Africa dropped from foreign policy debate
10/24/2012, 1:30 p.m.
Oct. 23 (GIN) -With election fever moving into high gear, a final "foreign policy" debate between the Republican and Democratic candidates brought out their policy prescriptions for Asia, Iran, Russia and the Middle East. Sub-Saharan Africa, inexplicably, was bumped from the guest list.
Despite Pres. Obama's wide popularity in Africa, almost nothing was said about the evolving relationship between the two giant powers - U.S. and the countries of the sub-Sahara - including trade agreements, corporate investments, security issues, and expanding military cooperation.
Mali was mentioned for a hot second by Republican hopeful Mitt Romney where this year soldiers trained in the U.S. pulled off a coup and ousted the President. This opened the way for a takeover by the indigenous Tuareg people in the North who were soon sidelined by a fundamentalist group that desecrated ancient tombs and installed "sharia" justice.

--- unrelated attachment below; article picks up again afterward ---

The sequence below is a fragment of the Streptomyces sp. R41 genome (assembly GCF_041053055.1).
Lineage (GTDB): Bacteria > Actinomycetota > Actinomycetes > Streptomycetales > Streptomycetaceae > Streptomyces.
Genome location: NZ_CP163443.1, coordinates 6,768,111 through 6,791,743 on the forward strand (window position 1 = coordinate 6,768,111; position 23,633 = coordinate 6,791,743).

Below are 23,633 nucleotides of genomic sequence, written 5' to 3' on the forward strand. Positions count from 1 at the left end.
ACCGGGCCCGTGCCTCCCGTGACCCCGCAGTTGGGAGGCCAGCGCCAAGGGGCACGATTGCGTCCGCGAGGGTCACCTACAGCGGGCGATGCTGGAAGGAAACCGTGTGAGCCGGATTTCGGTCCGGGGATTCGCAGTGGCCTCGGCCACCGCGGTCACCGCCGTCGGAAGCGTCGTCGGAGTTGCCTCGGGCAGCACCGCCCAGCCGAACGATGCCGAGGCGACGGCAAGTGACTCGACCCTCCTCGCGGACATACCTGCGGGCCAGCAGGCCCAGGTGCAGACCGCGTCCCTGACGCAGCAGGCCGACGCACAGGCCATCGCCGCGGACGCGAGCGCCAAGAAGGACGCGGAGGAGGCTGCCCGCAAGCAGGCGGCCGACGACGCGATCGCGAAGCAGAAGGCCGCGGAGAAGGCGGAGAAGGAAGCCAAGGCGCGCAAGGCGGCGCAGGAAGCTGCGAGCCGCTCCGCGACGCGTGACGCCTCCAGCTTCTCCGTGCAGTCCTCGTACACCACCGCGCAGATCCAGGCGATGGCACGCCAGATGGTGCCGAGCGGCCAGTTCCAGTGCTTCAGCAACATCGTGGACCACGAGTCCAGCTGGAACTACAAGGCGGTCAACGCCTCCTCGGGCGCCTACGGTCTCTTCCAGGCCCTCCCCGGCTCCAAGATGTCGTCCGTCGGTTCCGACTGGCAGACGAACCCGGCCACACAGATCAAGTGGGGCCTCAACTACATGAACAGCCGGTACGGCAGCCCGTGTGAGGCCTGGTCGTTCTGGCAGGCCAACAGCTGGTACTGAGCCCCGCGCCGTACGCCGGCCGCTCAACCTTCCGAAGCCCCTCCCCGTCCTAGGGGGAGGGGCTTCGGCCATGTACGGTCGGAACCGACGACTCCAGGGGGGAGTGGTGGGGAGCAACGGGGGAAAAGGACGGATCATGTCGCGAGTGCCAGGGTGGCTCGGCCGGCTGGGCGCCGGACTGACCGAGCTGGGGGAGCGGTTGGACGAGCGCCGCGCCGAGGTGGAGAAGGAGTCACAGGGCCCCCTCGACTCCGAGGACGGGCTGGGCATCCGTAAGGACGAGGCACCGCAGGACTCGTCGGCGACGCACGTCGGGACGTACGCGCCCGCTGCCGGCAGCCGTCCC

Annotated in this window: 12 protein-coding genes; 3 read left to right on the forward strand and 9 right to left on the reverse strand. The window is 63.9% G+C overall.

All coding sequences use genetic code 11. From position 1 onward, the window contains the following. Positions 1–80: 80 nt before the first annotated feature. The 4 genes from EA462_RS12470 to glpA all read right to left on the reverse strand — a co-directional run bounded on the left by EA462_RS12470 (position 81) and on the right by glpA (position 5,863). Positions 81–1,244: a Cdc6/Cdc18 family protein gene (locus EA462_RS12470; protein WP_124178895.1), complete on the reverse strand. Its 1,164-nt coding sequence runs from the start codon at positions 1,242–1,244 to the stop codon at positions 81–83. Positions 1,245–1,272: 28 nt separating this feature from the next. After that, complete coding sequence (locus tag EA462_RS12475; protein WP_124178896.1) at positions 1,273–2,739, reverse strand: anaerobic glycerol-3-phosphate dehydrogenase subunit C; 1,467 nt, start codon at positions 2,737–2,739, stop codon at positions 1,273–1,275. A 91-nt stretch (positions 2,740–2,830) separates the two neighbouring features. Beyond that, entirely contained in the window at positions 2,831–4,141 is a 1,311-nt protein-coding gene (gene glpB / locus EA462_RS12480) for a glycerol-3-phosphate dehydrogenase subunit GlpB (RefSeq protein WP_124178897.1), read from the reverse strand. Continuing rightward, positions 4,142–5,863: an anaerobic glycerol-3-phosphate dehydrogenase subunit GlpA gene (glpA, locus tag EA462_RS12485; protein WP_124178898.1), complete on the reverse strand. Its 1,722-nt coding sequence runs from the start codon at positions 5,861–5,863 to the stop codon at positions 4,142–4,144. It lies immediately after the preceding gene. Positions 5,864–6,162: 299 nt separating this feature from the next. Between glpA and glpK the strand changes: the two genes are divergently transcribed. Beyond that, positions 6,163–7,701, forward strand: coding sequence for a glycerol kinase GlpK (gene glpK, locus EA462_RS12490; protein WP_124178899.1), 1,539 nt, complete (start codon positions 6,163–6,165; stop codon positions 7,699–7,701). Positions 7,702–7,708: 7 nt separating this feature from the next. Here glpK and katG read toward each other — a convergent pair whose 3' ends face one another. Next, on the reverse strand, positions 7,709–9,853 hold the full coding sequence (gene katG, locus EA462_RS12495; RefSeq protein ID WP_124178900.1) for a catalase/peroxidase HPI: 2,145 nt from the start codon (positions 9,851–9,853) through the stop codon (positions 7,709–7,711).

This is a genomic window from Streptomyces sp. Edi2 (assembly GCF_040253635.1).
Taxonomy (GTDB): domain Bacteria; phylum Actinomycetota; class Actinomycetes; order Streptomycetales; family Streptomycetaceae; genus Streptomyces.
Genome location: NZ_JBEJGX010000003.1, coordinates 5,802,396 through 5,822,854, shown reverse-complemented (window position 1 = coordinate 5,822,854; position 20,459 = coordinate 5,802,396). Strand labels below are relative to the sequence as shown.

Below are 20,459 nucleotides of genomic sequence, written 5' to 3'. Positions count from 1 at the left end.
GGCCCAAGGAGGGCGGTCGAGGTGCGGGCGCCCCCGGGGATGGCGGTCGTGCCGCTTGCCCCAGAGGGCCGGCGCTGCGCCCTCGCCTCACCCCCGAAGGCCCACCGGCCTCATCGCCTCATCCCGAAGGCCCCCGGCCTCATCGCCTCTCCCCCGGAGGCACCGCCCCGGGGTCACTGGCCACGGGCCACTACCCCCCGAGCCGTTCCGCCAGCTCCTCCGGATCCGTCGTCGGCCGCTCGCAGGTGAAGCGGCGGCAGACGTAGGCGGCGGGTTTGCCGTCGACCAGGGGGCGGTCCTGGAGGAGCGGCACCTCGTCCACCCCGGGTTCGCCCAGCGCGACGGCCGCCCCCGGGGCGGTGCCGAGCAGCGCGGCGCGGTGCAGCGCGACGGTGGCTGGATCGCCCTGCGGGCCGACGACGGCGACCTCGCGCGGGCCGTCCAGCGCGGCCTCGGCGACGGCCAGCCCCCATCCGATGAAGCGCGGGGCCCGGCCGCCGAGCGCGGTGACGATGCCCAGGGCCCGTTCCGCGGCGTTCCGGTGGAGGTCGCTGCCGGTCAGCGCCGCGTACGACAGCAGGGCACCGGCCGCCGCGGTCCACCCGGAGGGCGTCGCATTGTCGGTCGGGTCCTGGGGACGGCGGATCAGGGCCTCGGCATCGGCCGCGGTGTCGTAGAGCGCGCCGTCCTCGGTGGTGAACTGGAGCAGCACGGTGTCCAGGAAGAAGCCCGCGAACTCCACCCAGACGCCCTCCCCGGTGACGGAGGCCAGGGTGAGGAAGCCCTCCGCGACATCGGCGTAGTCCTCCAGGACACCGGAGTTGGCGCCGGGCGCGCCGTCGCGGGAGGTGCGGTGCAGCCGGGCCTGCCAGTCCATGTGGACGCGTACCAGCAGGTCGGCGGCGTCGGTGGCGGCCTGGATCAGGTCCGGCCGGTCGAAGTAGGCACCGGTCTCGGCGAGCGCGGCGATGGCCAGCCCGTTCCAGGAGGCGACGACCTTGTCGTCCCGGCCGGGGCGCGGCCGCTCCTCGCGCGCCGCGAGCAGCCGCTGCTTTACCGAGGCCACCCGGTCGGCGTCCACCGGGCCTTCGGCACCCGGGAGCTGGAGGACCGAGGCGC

Also off the radar screen was a low intensity war against the Al-Shabaab Islamist group that has taken a toll on our allies Somalia, Kenya and Ethiopia and sends refugees to our shores. U.S. advisors, private security firms, and substantial U.S. aid pour into the region, with debatable success.
Finally, neither the environmental crisis producing deadly drought, the uprisings by a restive labor force, no longer content to be paid a substandard wage, nor the unsustainable gap between the rich and the poor made it to the evening's agenda.
Meanwhile, a Nigerian blogger on Lagosbooksclub wrote: "many Nigerians like me sort of liked the phrase NIGERIA FOR OBAMA," but he confessed to being less impressed today. "Yes we have always liked democratic presidential candidates more ...but for what reason?... On the other hand we also know that the republican candidate would have probably described 97% of Nigerians as victimized tax dodgers too."
The blogger's one hope? A Clinton run for 2016!